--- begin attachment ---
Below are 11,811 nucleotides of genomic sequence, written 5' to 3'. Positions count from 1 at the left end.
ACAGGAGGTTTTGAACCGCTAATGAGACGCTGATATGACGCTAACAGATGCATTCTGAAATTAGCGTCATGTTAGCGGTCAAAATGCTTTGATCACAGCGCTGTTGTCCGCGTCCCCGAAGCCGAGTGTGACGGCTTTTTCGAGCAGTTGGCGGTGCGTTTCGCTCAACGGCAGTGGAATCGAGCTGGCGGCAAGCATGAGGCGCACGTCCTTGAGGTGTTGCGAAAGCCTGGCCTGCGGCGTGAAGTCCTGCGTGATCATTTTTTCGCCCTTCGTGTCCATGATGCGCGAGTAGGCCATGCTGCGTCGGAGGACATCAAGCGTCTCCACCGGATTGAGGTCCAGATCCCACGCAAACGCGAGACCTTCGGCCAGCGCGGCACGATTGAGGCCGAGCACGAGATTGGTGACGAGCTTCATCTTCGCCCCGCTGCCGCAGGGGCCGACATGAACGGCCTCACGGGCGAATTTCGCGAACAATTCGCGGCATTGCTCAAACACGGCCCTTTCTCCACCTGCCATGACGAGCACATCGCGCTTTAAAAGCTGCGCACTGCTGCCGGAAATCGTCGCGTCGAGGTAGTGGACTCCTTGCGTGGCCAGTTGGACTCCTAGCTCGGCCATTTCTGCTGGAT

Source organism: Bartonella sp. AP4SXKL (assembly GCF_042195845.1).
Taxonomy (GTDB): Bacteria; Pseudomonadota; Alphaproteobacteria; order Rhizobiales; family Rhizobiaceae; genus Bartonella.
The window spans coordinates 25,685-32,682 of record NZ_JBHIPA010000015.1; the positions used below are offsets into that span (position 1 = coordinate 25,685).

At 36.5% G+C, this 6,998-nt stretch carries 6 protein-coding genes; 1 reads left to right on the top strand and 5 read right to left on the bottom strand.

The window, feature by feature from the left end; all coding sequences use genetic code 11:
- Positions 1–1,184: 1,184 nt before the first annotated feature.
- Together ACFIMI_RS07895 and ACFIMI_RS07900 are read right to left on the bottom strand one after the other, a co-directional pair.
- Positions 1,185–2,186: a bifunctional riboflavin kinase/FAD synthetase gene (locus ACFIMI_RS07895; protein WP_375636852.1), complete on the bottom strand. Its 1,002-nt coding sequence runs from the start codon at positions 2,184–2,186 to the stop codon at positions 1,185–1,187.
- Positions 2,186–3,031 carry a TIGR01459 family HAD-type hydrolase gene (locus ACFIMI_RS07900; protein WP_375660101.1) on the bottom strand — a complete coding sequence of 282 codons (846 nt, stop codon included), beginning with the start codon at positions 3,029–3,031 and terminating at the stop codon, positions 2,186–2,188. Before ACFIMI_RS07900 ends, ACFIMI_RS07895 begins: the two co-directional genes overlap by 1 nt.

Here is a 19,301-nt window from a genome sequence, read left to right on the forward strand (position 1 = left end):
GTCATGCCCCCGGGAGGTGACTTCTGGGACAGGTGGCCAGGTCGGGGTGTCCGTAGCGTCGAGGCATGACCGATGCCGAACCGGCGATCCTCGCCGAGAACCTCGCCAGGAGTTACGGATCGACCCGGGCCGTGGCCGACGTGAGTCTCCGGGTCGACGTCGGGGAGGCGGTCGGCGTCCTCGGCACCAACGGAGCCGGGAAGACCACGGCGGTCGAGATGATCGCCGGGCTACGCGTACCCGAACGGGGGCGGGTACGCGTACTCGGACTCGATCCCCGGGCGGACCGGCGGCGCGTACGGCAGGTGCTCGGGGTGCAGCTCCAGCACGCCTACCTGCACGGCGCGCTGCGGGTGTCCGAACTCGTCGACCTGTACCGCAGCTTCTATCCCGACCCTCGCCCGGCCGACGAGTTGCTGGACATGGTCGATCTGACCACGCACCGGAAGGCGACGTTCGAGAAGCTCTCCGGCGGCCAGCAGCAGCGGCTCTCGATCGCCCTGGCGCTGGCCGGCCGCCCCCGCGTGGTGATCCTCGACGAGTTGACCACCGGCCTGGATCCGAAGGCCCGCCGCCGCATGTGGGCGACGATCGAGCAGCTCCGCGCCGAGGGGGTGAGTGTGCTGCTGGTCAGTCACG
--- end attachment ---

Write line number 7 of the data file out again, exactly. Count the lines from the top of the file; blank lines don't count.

The window, feature by feature from the left end; all coding sequences use genetic code 11: